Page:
Thought for the week – from the Rev.David Jones
According to some adverts ‘Black Friday’ has now become ‘Black Friday’ week! Like the ghoulish antics of Halloween, we have embraced another American tradition which is held on the Friday following thanksgiving a day when most Americans are still off work and free to fill the shopping malls. Why ‘Black Friday’? – among the suggestions is that retailers go from the red into the black and that might well be the reason. It’s ironic then that the message of Advent which begins this Sunday is full of light rather than darkness. That’s why Jesus is called the ‘light’ of the world and this Christmas again we are reminded of God entering the world in loneliness and poverty to bring light to our darkness.
There are as we know real concerns as to how we will be able to celebrate Christmas this year as we wait to see if present restrictions will be eased in some way. The shops are, no doubt, hoping that there will be a turnaround in spending as we are hearing of so many big names on the high street closing their doors. Across the pond the USA has not only ‘Black Friday’ to contend with but a real threat to democratic principles which has up to now been a beacon of light to the free world.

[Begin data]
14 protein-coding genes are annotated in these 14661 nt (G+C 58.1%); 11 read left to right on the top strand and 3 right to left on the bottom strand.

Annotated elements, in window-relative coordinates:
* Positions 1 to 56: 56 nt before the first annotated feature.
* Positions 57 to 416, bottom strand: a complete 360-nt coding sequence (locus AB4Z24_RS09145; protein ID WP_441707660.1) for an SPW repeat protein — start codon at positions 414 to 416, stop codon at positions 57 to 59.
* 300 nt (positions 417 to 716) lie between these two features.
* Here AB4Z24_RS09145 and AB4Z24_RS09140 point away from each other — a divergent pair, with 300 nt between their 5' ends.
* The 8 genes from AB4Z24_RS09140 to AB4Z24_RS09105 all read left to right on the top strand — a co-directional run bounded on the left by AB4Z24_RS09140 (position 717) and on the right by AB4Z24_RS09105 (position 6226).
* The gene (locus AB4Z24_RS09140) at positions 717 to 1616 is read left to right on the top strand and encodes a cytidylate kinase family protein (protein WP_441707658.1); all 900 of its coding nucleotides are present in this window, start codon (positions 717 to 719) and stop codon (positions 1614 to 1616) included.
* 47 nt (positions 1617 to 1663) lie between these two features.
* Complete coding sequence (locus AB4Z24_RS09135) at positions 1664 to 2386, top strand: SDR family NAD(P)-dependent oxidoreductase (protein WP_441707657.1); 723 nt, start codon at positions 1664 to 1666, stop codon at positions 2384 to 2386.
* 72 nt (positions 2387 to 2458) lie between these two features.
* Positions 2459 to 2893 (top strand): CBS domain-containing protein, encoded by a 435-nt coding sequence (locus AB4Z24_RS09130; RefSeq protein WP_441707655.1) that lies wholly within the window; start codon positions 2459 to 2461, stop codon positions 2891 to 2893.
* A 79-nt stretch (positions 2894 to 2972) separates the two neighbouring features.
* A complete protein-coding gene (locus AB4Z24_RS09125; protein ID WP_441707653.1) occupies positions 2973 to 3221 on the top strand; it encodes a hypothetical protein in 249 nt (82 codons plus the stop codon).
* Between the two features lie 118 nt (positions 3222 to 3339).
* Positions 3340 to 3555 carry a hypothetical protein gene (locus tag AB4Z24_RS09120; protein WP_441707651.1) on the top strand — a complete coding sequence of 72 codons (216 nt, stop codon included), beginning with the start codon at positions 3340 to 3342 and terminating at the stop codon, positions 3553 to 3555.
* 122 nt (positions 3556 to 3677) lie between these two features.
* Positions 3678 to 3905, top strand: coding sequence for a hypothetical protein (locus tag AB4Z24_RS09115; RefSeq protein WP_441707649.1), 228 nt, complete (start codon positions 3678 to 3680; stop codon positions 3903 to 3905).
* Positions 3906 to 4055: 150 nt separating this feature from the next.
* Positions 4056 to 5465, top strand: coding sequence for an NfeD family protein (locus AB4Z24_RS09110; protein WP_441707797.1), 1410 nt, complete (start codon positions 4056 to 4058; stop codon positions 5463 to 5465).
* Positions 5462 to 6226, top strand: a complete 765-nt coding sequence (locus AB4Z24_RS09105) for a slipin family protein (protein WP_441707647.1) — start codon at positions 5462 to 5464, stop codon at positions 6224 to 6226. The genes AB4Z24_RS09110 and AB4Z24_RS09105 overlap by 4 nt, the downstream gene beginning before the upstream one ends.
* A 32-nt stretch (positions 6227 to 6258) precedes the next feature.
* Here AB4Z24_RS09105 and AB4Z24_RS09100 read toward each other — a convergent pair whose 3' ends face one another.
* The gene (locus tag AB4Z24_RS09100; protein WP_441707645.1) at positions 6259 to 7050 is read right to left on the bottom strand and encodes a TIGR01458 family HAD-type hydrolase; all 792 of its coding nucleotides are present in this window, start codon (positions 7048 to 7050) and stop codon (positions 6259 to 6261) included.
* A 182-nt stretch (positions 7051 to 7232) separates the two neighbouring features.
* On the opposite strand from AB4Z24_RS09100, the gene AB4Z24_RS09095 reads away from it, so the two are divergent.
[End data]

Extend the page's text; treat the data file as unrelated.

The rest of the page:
Worldwide this darkness is compound with the erosion of human rights and cruel dictatorships which remind us that King Herod still lurks in the wings of the Christmas story,swordin hand ready to extinguishevery light of hope, peace and justice.
There are, however, gems of hope which shine through like stars in the night – millions of pounds raised for Children in need again this year, key workers at the front line working tirelessly to heal and comfort the most vulnerable, loving acts of kindness which never reach the headlines but are done day by day. The light is all around us and the Bible says that darkness will never overcome it. After all that’s the Advent message – ‘Those walking in darkness have seen a great light!’